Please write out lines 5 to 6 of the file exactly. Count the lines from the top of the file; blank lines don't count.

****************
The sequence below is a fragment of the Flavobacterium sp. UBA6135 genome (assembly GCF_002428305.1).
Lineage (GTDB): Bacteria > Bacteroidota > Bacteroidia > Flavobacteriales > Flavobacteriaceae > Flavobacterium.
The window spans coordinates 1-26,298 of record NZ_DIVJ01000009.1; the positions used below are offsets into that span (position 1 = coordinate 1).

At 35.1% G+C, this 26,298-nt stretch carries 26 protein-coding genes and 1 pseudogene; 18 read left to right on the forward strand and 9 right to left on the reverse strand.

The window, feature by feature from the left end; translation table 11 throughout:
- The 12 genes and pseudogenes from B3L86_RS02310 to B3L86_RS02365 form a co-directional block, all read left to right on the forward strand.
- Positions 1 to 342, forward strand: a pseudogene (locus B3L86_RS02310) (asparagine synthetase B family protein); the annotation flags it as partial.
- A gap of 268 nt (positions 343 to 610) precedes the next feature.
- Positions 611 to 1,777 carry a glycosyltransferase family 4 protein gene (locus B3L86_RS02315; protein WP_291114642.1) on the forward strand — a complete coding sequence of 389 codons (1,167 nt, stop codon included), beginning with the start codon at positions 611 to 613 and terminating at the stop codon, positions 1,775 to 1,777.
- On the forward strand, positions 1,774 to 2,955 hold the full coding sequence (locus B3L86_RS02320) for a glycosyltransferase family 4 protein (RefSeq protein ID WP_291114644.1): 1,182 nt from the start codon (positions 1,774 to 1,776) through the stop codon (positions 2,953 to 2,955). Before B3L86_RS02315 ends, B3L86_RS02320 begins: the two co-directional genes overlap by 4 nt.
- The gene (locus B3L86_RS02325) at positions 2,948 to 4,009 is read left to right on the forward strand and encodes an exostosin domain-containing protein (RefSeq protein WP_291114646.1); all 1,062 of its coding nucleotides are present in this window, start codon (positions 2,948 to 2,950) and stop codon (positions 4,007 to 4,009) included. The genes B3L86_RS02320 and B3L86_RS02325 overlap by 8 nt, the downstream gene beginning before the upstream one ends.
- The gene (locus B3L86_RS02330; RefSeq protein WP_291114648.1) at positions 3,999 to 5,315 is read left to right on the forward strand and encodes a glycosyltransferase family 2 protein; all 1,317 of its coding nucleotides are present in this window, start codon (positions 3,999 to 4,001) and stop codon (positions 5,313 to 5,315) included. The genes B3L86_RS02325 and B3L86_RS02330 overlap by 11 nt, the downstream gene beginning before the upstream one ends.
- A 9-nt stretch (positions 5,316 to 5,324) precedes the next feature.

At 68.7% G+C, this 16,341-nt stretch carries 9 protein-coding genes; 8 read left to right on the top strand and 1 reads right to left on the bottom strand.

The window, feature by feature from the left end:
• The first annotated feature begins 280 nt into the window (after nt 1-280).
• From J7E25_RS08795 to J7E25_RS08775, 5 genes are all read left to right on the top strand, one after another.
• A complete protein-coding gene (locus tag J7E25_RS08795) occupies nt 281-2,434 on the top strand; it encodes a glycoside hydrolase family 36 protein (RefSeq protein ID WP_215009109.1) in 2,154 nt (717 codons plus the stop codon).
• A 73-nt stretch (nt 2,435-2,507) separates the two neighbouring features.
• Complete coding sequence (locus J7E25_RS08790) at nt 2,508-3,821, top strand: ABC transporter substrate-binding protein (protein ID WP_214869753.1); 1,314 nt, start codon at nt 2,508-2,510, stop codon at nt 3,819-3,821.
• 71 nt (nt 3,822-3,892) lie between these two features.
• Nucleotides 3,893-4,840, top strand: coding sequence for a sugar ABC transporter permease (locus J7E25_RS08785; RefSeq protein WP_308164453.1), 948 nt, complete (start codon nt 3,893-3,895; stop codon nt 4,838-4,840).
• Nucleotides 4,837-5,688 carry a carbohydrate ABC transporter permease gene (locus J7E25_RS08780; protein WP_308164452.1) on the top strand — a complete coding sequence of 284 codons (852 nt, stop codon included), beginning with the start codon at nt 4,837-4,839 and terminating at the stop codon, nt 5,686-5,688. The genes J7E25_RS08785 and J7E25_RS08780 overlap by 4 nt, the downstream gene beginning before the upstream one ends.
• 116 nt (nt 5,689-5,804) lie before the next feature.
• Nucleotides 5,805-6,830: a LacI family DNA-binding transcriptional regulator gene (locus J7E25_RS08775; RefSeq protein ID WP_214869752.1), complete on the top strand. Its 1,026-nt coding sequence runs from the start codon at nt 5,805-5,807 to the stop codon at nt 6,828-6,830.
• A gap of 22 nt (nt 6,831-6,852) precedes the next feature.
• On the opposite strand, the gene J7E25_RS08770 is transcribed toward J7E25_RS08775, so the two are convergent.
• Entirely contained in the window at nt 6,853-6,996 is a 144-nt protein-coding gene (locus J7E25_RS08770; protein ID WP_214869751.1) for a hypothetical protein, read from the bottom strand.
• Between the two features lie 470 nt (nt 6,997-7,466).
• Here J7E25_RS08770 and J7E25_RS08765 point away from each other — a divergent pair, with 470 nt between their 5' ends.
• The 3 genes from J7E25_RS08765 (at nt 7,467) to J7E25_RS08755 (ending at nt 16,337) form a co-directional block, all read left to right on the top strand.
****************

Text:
The window, feature by feature from the left end; translation table 11 throughout:
- The 12 genes and pseudogenes from B3L86_RS02310 to B3L86_RS02365 form a co-directional block, all read left to right on the forward strand.